The services required from professional valuer are extremely varied, which is one of the factors making valuation such an interesting and challenging occupation. Perhaps one of the most interesting tasks a valuer can be called upon to perform is that of arbitration.

Arbitration is the process whereby disputes are resolved outside a traditional courtroom, and it comes into play whenever the parties concerned are either unable, or unwilling, to resolve their differences by themselves.

The most common property-related disputes usually centre around rental disagreements, such as mid-lease rent adjustments, or options to renew or extend a rental term. Very often, a landlord believes that the rental increase he wishes to make is simply to bring the rent in line with market trends, but the tenant is not of the same opinion. This difference of opinion can quickly escalate into a dispute and then a lawsuit. Arbitration is the attempt to settle the issue in a legally binding manner before it becomes a problem for court.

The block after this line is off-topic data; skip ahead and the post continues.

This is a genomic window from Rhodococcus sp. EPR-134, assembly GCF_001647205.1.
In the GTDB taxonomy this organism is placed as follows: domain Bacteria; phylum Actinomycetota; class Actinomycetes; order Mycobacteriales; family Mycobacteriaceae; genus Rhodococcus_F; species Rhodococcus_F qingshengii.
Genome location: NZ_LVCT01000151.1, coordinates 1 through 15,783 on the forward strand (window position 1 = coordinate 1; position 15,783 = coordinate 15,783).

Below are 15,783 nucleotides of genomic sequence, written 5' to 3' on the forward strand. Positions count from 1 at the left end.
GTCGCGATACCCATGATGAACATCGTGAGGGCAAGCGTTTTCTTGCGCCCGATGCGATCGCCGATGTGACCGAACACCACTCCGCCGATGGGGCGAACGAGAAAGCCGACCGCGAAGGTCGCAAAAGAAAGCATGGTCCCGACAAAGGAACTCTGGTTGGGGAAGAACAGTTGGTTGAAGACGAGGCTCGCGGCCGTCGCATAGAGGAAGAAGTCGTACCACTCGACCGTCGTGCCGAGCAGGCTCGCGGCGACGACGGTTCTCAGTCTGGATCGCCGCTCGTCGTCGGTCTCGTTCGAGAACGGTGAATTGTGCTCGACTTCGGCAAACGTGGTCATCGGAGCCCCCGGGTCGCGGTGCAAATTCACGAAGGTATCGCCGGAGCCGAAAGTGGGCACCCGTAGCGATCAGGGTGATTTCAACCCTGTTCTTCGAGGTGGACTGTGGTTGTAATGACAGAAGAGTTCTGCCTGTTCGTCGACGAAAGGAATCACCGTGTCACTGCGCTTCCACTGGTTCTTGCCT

Arbitration is defined as an “alternative dispute mechanism” which basically means it’s less formal, less structured, and often less expensive, than a lawsuit, and is thus generally the preferred way to settle real estate value disputes.

In addition to rental disputes, valuers can also be called to arbitrate on other property-related issues, which could include:

  • Rates valuations
  • Loss of view
  • Boundaries
  • Insurance
  • Deceased estates
  • Public Works acquisitions and disposals

How Does Arbitration Work?

The basic arbitration process is relatively simple, but can sometimes take a long time to reach a conclusion, depending on the co-operation of the parties involved. At the start of the process, a preliminary meeting is set up, during which the parties come to an agreement as to the way in which the arbitration will be conducted. At a series of future meetings, the parties involved will present submissions and evidence, which is then studied and considered by the valuer/arbitrator.

When serving as an arbitrator, a valuer makes a final, generally binding decision to resolve a dispute. They will communicate that decision in a written, signed document, called the Award.

At Property Partnership, we have extensive experience in all kinds of commercial, industrial and residential property valuations, and have successfully acted as arbitrators in numerous cases. If you’re looking for a professional, objective and experienced valuer to preside in your property-related arbitration, please contact us today. We’re waiting to help you.